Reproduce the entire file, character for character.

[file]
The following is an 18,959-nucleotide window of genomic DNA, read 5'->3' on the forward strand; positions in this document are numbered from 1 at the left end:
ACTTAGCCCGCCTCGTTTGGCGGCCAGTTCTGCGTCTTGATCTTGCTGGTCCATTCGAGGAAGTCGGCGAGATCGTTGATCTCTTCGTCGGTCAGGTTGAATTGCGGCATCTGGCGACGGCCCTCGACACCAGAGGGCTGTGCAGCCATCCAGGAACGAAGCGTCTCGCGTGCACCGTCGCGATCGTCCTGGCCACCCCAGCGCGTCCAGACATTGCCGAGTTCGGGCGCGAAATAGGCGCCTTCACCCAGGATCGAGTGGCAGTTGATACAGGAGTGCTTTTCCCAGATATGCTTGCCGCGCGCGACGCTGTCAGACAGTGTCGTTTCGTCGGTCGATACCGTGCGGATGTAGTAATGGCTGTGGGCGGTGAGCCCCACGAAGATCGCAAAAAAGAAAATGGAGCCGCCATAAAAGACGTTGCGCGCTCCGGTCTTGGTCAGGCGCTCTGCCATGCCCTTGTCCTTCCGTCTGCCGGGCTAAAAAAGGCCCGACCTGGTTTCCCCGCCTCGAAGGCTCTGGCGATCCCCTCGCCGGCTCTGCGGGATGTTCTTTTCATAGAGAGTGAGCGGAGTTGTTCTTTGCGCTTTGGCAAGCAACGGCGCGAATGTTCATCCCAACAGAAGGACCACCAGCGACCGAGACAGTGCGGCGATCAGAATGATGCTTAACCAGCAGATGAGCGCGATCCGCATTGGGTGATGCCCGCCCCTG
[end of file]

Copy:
The following is an 18,959-nucleotide window of genomic DNA, read 5'->3' on the forward strand; positions in this document are numbered from 1 at the left end:
ACTTAGCCCGCCTCGTTTGGCGGCCAGTTCTGCGTCTTGATCTTGCTGGTCCATTCGAGGAAGTCGGCGAGATCGTTGATCTCTTCGTCGGTCAGGTTGAATTGCGGCATCTGGCGACGGCCCTCGACACCAGAGGGCTGTGCAGCCATCCAGGAACGAAGCGTCTCGCGTGCACCGTCGCGATCGTCCTGGCCACCCCAGCGCGTCCAGACATTGCCGAGTTCGGGCGCGAAATAGGCGCCTTCACCCAGGATCGAGTGGCAGTTGATACAGGAGTGCTTTTCCCAGATATGCTTGCCGCGCGCGACGCTGTCAGACAGTGTCGTTTCGTCGGTCGATACCGTGCGGATGTAGTAATGGCTGTGGGCGGTGAGCCCCACGAAGATCGCAAAAAAGAAAATGGAGCCGCCATAAAAGACGTTGCGCGCTCCGGTCTTGGTCAGGCGCTCTGCCATGCCCTTGTCCTTCCGTCTGCCGGGCTAAAAAAGGCCCGACCTGGTTTCCCCGCCTCGAAGGCTCTGGCGATCCCCTCGCCGGCTCTGCGGGATGTTCTTTTCATAGAGAGTGAGCGGAGTTGTTCTTTGCGCTTTGGCAAGCAACGGCGCGAATGTTCATCCCAACAGAAGGACCACCAGCGACCGAGACAGTGCGGCGATCAGAATGATGCTTAACCAGCAGATGAGCGCGATCCGCATTGGGTGATGCCCGCCCCTG